The 2-[18F]FDG PET/CT and 3D US scans were performed ≤ 14 days after the last neurological symptom and scheduled again 3 months later. The two scans were performed the same day. Patients files were examined for new cardiovascular events 6 months after the last follow-up scan. We selected a 14-day limit for the first scan as this is the time where CEA is most beneficial [10] suggesting changes in plaque morphology already after the two weeks. All patients immediately started medical treatment with statin and anti-platelet medication after initial hospital admission to neurological departments. Medical history, current symptoms, previous known atherosclerotic risk factors and medical use were obtained for all patients. Hypertension, diabetes, previous heart disease and stroke were defined present if noted in the patient’s file. Smoking history and cessation was registered according to patients’ intimation. Degree of carotid stenosis was measured with duplex ultrasound using peak systolic velocity and end diastolic velocity in accordance with local and common Doppler ultrasound criteria [3]. Only the symptomatic carotid artery was scanned; thus, no contralateral plaques were included (if present).

Ultrasound

Image acquisition

Patients were scanned in supine position with the head turned slightly to the contralateral side. The transducer was a novel (at the time being under development and not yet commercially available) vascular matrix transducer (XL14-3 xMATRIX array transducer, Philips Healthcare, Bothell, WA, USA) supporting 3D imaging by scanning in two directions at the same time creating a block of the artery without any moving parts. The entire extracranial carotid artery was scanned, and the 3D image acquisitions were centered on the largest plaque. The images were stored for later analysis. All US acquisitions were performed by the same investigator (LU). The transducer was tested clinically with authorization from the Danish Health and Medicines Authority.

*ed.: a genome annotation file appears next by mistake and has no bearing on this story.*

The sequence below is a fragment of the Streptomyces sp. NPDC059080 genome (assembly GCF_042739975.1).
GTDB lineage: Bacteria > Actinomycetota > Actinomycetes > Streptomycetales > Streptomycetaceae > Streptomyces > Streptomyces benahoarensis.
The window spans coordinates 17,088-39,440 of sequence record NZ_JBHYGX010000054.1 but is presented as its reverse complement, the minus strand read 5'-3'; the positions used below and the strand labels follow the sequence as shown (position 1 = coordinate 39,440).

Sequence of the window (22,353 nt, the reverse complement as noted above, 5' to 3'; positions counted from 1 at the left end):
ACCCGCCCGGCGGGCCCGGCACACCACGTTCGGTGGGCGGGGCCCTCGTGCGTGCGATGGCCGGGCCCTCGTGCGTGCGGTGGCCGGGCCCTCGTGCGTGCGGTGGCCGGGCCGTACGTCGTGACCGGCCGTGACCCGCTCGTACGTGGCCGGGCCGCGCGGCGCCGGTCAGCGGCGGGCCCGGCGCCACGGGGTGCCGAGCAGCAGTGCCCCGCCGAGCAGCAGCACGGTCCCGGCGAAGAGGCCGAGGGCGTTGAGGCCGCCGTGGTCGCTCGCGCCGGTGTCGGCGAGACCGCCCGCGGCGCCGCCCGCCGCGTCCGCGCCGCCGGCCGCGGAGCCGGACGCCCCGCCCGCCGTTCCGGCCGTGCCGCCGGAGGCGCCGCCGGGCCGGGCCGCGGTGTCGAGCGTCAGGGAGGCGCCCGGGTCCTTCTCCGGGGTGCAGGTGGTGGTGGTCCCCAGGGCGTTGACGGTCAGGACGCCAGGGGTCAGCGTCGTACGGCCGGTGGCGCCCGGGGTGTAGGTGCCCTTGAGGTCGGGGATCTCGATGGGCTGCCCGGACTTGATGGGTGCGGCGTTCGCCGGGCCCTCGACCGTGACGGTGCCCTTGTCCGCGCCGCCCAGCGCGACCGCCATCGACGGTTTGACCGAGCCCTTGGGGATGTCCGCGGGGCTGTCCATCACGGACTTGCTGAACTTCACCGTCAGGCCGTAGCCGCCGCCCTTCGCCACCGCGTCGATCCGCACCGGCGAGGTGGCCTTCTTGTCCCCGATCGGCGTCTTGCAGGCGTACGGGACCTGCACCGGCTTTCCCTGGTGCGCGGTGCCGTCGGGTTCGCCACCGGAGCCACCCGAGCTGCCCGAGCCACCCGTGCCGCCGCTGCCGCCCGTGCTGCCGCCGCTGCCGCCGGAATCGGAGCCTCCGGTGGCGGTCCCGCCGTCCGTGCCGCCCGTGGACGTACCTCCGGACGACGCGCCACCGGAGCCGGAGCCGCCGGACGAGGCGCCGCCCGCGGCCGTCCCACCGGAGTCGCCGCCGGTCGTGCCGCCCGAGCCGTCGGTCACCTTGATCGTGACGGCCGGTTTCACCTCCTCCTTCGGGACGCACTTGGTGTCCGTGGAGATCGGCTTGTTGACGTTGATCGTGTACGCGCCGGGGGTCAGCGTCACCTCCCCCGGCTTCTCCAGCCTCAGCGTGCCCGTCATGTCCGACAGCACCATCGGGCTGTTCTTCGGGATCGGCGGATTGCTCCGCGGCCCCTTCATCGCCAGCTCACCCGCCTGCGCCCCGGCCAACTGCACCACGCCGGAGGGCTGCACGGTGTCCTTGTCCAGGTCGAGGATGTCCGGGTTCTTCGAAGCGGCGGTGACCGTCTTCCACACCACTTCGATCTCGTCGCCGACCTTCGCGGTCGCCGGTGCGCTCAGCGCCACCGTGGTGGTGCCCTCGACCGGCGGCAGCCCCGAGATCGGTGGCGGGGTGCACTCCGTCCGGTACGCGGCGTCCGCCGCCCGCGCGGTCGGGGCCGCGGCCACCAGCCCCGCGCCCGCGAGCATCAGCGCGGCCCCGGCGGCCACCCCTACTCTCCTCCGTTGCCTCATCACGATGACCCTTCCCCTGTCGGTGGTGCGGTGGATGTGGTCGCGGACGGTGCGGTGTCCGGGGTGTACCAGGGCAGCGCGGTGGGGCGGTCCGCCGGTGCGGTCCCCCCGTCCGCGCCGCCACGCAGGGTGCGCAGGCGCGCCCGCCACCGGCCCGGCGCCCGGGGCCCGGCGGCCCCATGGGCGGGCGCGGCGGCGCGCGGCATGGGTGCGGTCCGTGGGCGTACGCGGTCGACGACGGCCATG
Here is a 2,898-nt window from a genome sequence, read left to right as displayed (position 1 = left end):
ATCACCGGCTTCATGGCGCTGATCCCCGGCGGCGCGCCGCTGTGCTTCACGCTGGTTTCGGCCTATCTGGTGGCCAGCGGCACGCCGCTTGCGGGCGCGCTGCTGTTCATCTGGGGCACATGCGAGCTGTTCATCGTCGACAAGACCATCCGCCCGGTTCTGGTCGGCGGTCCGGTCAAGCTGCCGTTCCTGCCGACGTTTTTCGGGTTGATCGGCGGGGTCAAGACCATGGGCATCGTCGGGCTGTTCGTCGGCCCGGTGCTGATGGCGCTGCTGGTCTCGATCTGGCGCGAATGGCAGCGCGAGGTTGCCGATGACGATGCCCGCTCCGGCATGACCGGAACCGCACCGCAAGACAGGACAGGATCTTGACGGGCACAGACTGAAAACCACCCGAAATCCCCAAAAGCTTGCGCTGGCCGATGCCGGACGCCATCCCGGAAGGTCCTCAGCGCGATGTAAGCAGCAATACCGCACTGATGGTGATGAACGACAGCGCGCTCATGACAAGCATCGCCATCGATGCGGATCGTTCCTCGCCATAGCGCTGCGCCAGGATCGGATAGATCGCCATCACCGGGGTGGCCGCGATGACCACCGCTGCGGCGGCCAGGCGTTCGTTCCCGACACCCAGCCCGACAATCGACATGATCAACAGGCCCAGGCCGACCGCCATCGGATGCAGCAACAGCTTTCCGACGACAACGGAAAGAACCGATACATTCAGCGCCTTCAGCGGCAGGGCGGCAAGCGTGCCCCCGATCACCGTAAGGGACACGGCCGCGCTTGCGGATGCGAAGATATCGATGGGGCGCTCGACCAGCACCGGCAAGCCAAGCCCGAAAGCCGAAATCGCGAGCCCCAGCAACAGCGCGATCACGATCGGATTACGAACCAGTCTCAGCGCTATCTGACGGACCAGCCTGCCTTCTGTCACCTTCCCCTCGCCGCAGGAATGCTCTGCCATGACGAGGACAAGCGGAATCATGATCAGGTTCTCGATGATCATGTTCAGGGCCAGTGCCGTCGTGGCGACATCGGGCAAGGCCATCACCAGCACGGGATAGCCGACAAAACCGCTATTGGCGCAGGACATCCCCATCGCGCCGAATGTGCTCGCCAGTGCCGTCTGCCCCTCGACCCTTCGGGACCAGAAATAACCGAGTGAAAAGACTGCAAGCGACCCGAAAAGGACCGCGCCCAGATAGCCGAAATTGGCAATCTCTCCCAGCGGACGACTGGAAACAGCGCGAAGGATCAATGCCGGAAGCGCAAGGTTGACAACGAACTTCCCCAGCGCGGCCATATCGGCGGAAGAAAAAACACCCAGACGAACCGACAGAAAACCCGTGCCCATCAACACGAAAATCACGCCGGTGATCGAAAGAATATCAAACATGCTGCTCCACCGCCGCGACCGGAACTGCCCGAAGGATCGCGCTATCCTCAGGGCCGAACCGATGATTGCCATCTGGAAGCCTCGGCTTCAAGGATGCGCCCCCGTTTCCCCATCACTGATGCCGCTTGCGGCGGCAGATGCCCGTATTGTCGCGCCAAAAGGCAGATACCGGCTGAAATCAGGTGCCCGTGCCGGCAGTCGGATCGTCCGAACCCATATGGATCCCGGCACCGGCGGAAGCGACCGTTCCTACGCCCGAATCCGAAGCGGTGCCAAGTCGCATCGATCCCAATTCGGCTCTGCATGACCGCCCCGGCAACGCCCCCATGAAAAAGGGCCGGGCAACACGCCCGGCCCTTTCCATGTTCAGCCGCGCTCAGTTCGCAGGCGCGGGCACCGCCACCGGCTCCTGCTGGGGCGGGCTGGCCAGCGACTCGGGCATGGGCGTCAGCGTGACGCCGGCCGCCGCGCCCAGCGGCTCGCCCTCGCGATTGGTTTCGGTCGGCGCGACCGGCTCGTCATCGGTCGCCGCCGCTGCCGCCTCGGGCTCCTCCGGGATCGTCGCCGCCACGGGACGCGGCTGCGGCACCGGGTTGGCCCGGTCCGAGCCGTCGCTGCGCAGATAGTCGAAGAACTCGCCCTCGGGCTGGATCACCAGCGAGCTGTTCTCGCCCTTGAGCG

Image analysis

The US image analyses were carried out by the same author who also performed the US acquisitions (LU). To increase reliability and blind data co-author BS manually anonymized US images for patient data and the order of the scans before the image analyses. An offline research software, developed by Philips Research France, Medisys (Suresness, France), was used for image analysis. The common carotid artery (CCA), the flow divider of the bifurcation, proximal and distal internal carotid artery (ICA) and the proximal and distal part of external carotid artery (ECA) were marked by the user. The vessel wall was automatically outlined, visually inspected and adjusted manually. Plaque was then outlined, inspected and adjusted and plaque in ECA was excluded. The plaque volume was segmented axially in 2-mm blocks according to the flow divider permitting data to be aligned with data from the PET/CT image.

The software automatically provided measurements for the segmented blocks: Volume, maximum plaque thickness and GSM. As each ultrasound scan was individually adjusted before acquisition to optimize quality of brightness, a normalization of the gray scale was performed to secure a standardized comparability of GSM readings between patients. The normalized GSM values were computed by scaling the original GSM value using a factor 190/X, where X denote the average gray value (0–255) of the adventitia. The maximum plaque thickness was detected, and the software automatically calculated the normalized GSM for the 1 cm volume around the maximum plaque thickness (Fig. 1). Partial plaque volume sampling has previously, in a similar setting, been found to increase reproducibility of 3D volumetric plaque analyses [28].